Al Qaeda Leader’s New Book Hints at Jihadist Divisions Over Use of Violence


Ayman al-Zawahiri—technically Al Qaeda’s second-in-command, but widely considered among terrorism analysts to have eclipsed Osama Bin Laden in his influence—began his career as an Islamic militant in the early 1980s as an organizer and recruiter for Egypt’s Islamic Jihad, at the time an upstart group that focused primarily on fostering domestic mayhem. Jailed after the group’s 1981 assassination of Egyptian President Anwar Sadat, al-Zawahiri’s Islamist credentials were burnished under torture by Egyptian authorities while his close-quarters prison association with other influential militants, the core of which formed a sort of Islamic fundamentalist think tank, raised his profile as an emerging jihadist leader. After a period of exile, which included the usual stint fighting the Soviets in Afghanistan, al-Zawahiri rose to command a reconstituted version of his old affiliation, the Egyptian Islamic Jihad, which officially merged with Al Qaeda in 1998.

Such a distinguished background (from a terrorist perspective, at least) placed al-Zawahiri in a position to expound his politics from a high perch—which he did in his December 2001 e-book, Knights Under the Prophet’s Banner, presumably written by torchlight in an Afghan cave while American bombs rained outside. Since then, his steady stream of video and audio propaganda has formed the ideological frame for Al Qaeda’s violence.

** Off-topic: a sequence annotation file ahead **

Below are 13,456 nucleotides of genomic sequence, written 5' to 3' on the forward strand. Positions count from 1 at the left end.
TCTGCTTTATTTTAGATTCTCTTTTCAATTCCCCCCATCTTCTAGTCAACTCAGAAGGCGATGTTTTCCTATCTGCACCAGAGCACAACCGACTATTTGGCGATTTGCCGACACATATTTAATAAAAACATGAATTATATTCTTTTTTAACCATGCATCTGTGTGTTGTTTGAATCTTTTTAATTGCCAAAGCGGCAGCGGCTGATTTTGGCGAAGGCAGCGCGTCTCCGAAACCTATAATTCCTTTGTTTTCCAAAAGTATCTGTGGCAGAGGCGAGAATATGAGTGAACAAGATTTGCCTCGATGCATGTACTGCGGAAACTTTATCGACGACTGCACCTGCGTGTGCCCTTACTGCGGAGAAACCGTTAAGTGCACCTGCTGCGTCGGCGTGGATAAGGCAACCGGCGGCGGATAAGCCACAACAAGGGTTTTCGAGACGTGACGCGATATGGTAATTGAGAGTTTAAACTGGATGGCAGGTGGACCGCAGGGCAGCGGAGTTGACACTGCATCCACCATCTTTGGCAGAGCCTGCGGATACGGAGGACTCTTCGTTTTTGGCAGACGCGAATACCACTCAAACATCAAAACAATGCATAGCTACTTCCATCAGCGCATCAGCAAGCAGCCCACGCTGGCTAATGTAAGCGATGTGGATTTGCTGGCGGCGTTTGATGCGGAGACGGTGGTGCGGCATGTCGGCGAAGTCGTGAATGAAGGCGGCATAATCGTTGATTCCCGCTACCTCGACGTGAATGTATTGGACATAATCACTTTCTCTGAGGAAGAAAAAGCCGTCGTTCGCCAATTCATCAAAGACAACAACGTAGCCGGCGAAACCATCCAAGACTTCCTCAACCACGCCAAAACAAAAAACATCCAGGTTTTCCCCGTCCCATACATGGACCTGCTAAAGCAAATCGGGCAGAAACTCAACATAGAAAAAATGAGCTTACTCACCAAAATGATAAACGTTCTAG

Al-Zawahiri’s newest work comes in the form of another e-book, published yesterday by al-Sahab, Al Qaeda’s propaganda arm. Titled Exonerations, the 212-page screed laments the recent philosophical “revisions” made by some of al-Zawahiri’s fellow militants and accuses them of turning their backs on jihad. “It serves the interests of the Crusader-Zionist alliance with Arab leaders to drug the mujahideen and drag them away from the confrontation,” he writes. At issue is the growing sentiment among some of al-Zawahiri’s fellow travelers that violence goes against Islamic law. From the Associated Press:

The most recent renunciation came in 2007 from Sayed Imam, who was once a top leader in Egypt’s Islamic Jihad group and an associate of al-Zawahri. Imam’s writings in the 1980s laying an Islamic legal basis for violent action against “infidel” regimes, were highly influential among al-Qaida militants. But his “revisions” argue that such violence is banned under Islamic law.

Imam followed in the footsteps of other jailed thinkers over the years from Egypt’s radical groups that once fought a bloody guerrilla war against the state that resulted in over a thousand deaths and the imprisonment of tens of thousands but now condemn armed struggle.

Experts on Islamist movements say that these revisions could rob militant groups like al-Qaida of the entire ideological basis for their violent actions.